New Studies Find Psychedelics Highly Effective for Alcoholism

Psychedelic-assisted therapy for treating alcoholism

New studies show unprecedented success in the treatment of alcoholism with psychedelic therapy.

The psychedelic revolution in mental health has produced overwhelming scientific evidence demonstrating the great efficacy of psychedelics in the treatment of various mental health disorders. Now, several new studies involving the drugs ketamine and MDMA are showing significant promise in the treatment of alcoholism.

Dr. Ben Sessa is a psychiatrist and chief medical officer at Awakn Life Sciences, an English biotech company that is at the forefront of the research, development, and delivery of psychedelic medicines.

The company is especially focused on the treatment of Alcohol Use Disorder or AUD, given how prevalent and challenging it is to treat.

“Alcoholism is a huge public health problem. It’s also a psychiatric condition that’s very poorly treated with very poor outcomes with traditional methods,” Sessa said. “Relapse to drinking after getting dry is around 80 to 90 percent at 12 months. That’s an embarrassingly poor statistic. Psychedelics offer a completely new approach; they offer the patient to explore the root causes of addiction, which so often is trauma. Psychedelic-assisted psychotherapy is an intensive upfront piece of work that gets the patient better, so they don’t have to keep coming back. It is a completely different paradigm shift to the way we currently manage patients in maintenance therapies.” 

A recent study conducted by researchers at the University of Exeter and Awakn Life Sciences is the world’s first to examine the use of ketamine to treat AUD in a randomized controlled trial.

“Ketamine is a very well-established human medicine. It is indeed the only psychedelic that’s licensed as a medicine, as an anesthetic medicine, and has been used since the 60s as such. It’s an incredibly safe medicine. When it’s used at a much lower dose, it produces an altered state of consciousness. What we do in psychedelic-assisted psychotherapy with ketamine, is we use this altered state of consciousness to affect a more effective and deeper form of psychotherapy. So, we’re using ketamine as an adjunct to psychotherapy to treat addictions,” he said.  

Participants in the study had all just completed a medically supervised alcohol detox program. Those in the experimental group received treatment with both ketamine and a form of psychotherapy called KARE over the course of four weeks.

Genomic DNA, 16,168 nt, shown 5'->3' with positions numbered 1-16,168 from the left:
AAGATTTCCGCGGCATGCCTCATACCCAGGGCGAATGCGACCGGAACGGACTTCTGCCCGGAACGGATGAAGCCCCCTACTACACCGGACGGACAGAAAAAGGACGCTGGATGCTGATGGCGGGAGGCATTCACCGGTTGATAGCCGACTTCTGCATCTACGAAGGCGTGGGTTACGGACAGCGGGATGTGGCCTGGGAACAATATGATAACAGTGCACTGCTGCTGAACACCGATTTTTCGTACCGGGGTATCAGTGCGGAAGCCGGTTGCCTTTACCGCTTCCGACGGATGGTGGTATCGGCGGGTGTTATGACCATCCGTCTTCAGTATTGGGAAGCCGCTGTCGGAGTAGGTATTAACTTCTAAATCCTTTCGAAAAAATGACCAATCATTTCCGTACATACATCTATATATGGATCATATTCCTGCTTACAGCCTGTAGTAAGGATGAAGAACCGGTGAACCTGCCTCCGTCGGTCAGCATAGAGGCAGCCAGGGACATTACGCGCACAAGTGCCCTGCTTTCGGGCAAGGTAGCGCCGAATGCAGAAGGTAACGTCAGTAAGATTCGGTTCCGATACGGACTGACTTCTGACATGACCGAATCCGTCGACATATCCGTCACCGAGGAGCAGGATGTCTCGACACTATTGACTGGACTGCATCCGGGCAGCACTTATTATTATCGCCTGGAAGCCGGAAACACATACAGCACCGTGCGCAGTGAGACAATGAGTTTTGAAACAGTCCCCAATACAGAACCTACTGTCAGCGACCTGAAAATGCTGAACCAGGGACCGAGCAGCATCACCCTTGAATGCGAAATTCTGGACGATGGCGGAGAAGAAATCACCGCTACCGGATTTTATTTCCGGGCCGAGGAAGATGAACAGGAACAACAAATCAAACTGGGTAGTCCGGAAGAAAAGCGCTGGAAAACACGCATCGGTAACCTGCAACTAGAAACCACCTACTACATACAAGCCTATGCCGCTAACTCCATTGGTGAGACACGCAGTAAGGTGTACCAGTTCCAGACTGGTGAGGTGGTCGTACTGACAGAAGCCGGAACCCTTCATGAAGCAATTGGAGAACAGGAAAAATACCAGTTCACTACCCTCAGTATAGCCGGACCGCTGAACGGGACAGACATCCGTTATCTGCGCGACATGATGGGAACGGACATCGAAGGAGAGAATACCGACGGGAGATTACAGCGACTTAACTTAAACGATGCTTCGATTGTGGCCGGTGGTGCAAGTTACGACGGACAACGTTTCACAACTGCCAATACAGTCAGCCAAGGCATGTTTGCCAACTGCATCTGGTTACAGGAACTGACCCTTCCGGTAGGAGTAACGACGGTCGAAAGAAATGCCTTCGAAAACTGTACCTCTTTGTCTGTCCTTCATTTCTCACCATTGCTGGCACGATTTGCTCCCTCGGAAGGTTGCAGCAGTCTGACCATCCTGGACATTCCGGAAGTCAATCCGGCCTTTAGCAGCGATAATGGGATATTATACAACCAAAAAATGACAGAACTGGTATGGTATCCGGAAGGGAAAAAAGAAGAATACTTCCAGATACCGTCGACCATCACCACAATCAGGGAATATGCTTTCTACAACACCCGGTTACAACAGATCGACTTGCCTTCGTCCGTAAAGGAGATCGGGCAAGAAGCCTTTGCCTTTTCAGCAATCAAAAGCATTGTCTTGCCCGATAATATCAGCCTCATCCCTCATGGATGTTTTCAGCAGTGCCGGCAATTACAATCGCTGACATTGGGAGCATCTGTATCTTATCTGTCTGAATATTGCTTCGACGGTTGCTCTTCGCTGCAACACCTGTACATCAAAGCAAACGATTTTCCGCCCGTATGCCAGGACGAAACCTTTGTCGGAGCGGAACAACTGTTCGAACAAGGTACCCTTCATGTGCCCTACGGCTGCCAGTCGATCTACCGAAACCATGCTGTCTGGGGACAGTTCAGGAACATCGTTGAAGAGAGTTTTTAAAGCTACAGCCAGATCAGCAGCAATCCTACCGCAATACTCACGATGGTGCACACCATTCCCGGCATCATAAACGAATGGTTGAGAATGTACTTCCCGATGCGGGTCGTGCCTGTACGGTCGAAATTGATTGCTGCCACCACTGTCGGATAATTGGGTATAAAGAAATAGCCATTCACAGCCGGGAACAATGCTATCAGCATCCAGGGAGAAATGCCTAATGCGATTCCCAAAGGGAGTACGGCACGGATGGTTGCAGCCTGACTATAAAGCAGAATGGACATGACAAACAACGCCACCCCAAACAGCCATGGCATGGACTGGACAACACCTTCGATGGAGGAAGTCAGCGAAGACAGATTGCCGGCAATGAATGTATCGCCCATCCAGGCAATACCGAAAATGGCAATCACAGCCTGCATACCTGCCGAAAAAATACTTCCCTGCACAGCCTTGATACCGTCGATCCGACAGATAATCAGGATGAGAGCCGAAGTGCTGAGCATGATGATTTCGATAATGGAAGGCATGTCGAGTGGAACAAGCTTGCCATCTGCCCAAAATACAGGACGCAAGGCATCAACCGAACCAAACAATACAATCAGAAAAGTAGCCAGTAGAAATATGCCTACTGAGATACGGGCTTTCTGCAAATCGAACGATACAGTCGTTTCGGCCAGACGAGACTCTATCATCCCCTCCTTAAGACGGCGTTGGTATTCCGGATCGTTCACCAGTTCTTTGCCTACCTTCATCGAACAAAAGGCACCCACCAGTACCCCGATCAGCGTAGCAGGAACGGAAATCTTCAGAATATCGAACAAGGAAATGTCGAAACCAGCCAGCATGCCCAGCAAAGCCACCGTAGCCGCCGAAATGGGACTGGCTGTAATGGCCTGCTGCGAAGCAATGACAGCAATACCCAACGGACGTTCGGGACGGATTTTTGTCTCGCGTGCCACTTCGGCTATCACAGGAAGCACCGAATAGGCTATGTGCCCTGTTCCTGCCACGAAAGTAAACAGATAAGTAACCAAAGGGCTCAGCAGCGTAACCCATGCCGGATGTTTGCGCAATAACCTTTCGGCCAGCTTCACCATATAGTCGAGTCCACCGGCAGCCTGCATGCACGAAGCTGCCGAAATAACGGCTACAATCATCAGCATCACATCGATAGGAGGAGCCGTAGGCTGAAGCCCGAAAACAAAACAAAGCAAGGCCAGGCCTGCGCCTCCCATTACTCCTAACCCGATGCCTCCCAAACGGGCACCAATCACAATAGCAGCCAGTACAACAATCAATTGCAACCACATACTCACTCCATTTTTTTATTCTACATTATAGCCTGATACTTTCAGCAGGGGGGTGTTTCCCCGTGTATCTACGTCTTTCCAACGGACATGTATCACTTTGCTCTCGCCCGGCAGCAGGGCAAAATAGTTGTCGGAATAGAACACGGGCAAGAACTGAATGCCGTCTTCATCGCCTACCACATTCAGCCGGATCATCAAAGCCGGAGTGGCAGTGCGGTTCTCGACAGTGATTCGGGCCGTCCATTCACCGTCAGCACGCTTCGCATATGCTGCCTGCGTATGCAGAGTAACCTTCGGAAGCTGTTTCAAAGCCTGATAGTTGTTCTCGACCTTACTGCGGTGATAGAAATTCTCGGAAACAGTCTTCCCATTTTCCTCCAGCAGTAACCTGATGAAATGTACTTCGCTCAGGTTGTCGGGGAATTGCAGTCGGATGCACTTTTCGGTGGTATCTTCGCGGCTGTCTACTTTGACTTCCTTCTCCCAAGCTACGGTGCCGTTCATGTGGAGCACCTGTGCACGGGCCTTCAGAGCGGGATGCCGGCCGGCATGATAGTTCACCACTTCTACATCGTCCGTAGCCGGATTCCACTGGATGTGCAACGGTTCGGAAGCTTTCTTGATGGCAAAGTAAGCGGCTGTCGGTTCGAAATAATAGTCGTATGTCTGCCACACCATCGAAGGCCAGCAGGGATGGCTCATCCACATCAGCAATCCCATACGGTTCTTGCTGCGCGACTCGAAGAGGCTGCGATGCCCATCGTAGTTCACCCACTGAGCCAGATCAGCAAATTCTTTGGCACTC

“The group that received ketamine and specific KARE psychotherapy led to an 86 percent abstinence rate at six months — absolutely blows out of the water the current best treatments for alcoholism,” Sessa said.

Just what accounts for these astounding results?

“So we know a fair bit about the mode of action of ketamine, you literally grow new brain tissue after taking ketamine,” Sessa said. “Now, this is hugely helpful because when you combine that — when you think of it as a super-ripe brain bristling with neuronal activity — with psychotherapy in which you are asking the patient to address the psychological issues that are usually around stuck, rigid narratives they hold, then you can grow this new neural tissue in the direction you want to have changes to their psychology. This is a huge breakthrough for addictions, which is so much about rigidity and stuck-ness.”

The implications of this groundbreaking study are truly profound.

“Once we get the drug actually licensed and approved for, specifically, alcohol-use disorder, it hugely broadens the accessibility and far more clinicians would be willing to be using this in a much broader way. So, it will really radically change the field of treatment of alcoholism all over the world,” he said.

In addition to their work with ketamine, Awakn has also recently completed a study with another psychoactive drug MDMA which has yielded equally significant findings.


Watch Pt. 2 of our interview with Dr. Ben Sessa:

Bicycle Day 2022 – 79 Years Since Albert Hofmann's LSD Discovery

bicycle ride pov acid colors psychedelic painting 2

Eight years before Albert Hofmann first synthesized LSD in 1938, Harry J. Anslinger was appointed the founding commissioner of the U.S. Treasury’s Federal Bureau of Narcotics. While both men were of Swiss descent and their life’s work centered around public drug use, their paths couldn’t have been more divergent. And now for this year’s Bicycle Day, as the tides of drug policy are shifting quicker than ever, their stories are increasingly relevant.

While most consider the United States’ war on drugs to have started with the Nixon or Reagan administrations, author Johann Hari in his book Chasing the Scream: The First and Last Days of the War on Drugs, urges our reconsideration of the country’s infamously failed attempt at drug prohibition to an earlier date.

Hari argues that based on racism, classism, and other prejudices, Anslinger was largely responsible for creating a zeitgeist of public misconception about nearly every drug, without regard to therapeutic applications or larger societal implications.

And though Anslinger’s tenure ended just before the criminalization of LSD, it was the foundation he set in place that widely villainized the chemical for decades.

But with the recent relaxation around psychedelic substances and the recognition of their potential as powerful healing modalities, Hofmann’s radical discovery may finally be realized for what he envisioned it could be.

Read Article

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